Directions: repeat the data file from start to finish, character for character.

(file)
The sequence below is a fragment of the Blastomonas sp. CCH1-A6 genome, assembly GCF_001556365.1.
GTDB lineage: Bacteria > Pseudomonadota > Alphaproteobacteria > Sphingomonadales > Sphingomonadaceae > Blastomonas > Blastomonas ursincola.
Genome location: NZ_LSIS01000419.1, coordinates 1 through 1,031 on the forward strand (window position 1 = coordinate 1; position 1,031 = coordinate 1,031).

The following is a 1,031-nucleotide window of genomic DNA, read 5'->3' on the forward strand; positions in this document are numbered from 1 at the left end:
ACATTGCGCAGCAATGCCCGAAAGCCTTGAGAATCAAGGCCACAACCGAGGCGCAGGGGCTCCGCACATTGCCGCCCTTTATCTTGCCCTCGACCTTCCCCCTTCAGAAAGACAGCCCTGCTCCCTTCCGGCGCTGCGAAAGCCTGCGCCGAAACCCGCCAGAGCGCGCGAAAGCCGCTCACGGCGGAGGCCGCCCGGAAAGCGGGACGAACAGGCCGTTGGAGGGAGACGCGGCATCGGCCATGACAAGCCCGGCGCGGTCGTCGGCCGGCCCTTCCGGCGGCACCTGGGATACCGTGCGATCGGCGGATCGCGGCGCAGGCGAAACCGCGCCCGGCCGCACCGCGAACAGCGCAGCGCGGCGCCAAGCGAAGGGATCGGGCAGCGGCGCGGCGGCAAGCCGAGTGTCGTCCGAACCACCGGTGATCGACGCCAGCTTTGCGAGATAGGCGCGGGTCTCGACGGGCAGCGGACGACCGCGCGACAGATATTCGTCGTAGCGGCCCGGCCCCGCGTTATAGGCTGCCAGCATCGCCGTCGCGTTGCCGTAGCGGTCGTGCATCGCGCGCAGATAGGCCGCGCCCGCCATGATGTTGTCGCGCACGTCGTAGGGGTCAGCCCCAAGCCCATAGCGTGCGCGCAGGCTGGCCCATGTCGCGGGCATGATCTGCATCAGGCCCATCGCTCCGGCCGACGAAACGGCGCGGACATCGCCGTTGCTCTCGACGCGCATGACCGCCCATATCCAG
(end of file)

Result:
The sequence below is a fragment of the Blastomonas sp. CCH1-A6 genome, assembly GCF_001556365.1.
GTDB lineage: Bacteria > Pseudomonadota > Alphaproteobacteria > Sphingomonadales > Sphingomonadaceae > Blastomonas > Blastomonas ursincola.
Genome location: NZ_LSIS01000419.1, coordinates 1 through 1,031 on the forward strand (window position 1 = coordinate 1; position 1,031 = coordinate 1,031).

The following is a 1,031-nucleotide window of genomic DNA, read 5'->3' on the forward strand; positions in this document are numbered from 1 at the left end:
ACATTGCGCAGCAATGCCCGAAAGCCTTGAGAATCAAGGCCACAACCGAGGCGCAGGGGCTCCGCACATTGCCGCCCTTTATCTTGCCCTCGACCTTCCCCCTTCAGAAAGACAGCCCTGCTCCCTTCCGGCGCTGCGAAAGCCTGCGCCGAAACCCGCCAGAGCGCGCGAAAGCCGCTCACGGCGGAGGCCGCCCGGAAAGCGGGACGAACAGGCCGTTGGAGGGAGACGCGGCATCGGCCATGACAAGCCCGGCGCGGTCGTCGGCCGGCCCTTCCGGCGGCACCTGGGATACCGTGCGATCGGCGGATCGCGGCGCAGGCGAAACCGCGCCCGGCCGCACCGCGAACAGCGCAGCGCGGCGCCAAGCGAAGGGATCGGGCAGCGGCGCGGCGGCAAGCCGAGTGTCGTCCGAACCACCGGTGATCGACGCCAGCTTTGCGAGATAGGCGCGGGTCTCGACGGGCAGCGGACGACCGCGCGACAGATATTCGTCGTAGCGGCCCGGCCCCGCGTTATAGGCTGCCAGCATCGCCGTCGCGTTGCCGTAGCGGTCGTGCATCGCGCGCAGATAGGCCGCGCCCGCCATGATGTTGTCGCGCACGTCGTAGGGGTCAGCCCCAAGCCCATAGCGTGCGCGCAGGCTGGCCCATGTCGCGGGCATGATCTGCATCAGGCCCATCGCTCCGGCCGACGAAACGGCGCGGACATCGCCGTTGCTCTCGACGCGCATGACCGCCCATATCCAG